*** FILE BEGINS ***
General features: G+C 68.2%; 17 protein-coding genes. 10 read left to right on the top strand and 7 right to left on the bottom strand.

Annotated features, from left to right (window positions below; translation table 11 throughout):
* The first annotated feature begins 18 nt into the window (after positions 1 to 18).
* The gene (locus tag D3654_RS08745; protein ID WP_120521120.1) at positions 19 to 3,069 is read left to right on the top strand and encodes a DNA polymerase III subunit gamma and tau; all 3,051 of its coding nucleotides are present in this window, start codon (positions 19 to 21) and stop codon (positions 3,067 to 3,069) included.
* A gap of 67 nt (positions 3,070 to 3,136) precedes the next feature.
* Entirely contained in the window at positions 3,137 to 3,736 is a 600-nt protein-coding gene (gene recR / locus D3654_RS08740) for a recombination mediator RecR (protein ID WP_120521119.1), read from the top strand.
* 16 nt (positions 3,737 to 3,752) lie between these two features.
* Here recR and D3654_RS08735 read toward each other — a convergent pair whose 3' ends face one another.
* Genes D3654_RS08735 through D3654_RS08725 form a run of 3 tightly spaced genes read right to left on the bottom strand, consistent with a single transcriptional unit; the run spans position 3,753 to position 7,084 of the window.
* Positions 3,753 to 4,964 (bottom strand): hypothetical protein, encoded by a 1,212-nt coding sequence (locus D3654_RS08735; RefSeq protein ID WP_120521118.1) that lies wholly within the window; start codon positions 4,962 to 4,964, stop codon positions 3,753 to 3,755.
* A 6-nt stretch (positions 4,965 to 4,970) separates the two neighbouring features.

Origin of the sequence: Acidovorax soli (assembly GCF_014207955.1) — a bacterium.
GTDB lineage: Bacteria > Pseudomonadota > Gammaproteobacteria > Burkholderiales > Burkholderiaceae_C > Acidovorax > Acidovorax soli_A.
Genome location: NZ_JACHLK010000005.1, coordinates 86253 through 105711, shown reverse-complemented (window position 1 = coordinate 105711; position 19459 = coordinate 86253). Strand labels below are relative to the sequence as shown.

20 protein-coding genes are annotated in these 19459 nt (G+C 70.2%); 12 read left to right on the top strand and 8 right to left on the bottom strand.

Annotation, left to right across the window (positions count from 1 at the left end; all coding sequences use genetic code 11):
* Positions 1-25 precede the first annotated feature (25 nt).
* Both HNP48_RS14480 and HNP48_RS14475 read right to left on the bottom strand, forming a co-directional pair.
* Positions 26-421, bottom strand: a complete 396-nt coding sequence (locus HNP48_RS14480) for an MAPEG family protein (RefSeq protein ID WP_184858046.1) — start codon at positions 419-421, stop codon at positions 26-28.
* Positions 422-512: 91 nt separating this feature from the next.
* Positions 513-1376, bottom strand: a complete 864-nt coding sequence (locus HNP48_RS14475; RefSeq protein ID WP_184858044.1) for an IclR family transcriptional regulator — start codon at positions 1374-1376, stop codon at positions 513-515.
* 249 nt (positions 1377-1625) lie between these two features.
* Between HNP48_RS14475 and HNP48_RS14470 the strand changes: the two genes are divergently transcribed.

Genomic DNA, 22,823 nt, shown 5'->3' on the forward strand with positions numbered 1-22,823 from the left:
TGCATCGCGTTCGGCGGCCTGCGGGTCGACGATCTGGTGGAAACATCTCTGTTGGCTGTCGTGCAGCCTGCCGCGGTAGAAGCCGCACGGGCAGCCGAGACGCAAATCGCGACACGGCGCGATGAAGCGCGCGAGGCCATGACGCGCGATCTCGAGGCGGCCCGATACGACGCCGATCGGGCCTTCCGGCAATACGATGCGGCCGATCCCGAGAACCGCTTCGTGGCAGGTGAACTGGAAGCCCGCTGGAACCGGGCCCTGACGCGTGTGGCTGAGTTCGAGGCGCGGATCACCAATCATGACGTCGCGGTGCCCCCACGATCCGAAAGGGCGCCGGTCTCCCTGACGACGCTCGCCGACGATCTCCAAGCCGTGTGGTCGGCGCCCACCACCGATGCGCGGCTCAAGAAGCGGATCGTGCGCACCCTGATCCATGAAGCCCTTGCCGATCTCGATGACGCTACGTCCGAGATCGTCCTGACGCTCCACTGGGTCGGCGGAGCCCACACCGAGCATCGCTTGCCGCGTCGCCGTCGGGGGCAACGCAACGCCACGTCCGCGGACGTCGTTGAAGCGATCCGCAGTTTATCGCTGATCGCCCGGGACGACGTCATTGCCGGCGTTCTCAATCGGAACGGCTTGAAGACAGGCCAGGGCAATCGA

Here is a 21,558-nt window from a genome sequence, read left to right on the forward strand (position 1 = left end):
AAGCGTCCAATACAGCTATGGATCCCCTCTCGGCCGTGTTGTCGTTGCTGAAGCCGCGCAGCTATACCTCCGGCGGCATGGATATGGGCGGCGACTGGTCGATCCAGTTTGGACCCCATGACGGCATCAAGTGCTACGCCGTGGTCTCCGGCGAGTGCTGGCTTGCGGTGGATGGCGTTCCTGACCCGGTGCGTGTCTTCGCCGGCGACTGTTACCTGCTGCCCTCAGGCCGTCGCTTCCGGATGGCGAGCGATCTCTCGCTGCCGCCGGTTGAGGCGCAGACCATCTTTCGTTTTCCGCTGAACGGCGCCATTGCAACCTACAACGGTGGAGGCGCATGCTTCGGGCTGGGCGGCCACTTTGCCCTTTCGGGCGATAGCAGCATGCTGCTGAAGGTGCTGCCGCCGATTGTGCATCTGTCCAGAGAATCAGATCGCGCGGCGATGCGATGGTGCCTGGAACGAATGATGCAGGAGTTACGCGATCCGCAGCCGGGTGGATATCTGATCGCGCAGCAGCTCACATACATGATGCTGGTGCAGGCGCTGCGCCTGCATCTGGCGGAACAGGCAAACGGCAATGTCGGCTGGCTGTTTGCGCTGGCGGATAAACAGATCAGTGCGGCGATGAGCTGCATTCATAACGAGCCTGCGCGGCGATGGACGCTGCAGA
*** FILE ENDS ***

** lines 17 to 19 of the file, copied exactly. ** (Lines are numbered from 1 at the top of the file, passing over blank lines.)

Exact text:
* Positions 1-25 precede the first annotated feature (25 nt).
* Both HNP48_RS14480 and HNP48_RS14475 read right to left on the bottom strand, forming a co-directional pair.
* Positions 26-421, bottom strand: a complete 396-nt coding sequence (locus HNP48_RS14480) for an MAPEG family protein (RefSeq protein ID WP_184858046.1) — start codon at positions 419-421, stop codon at positions 26-28.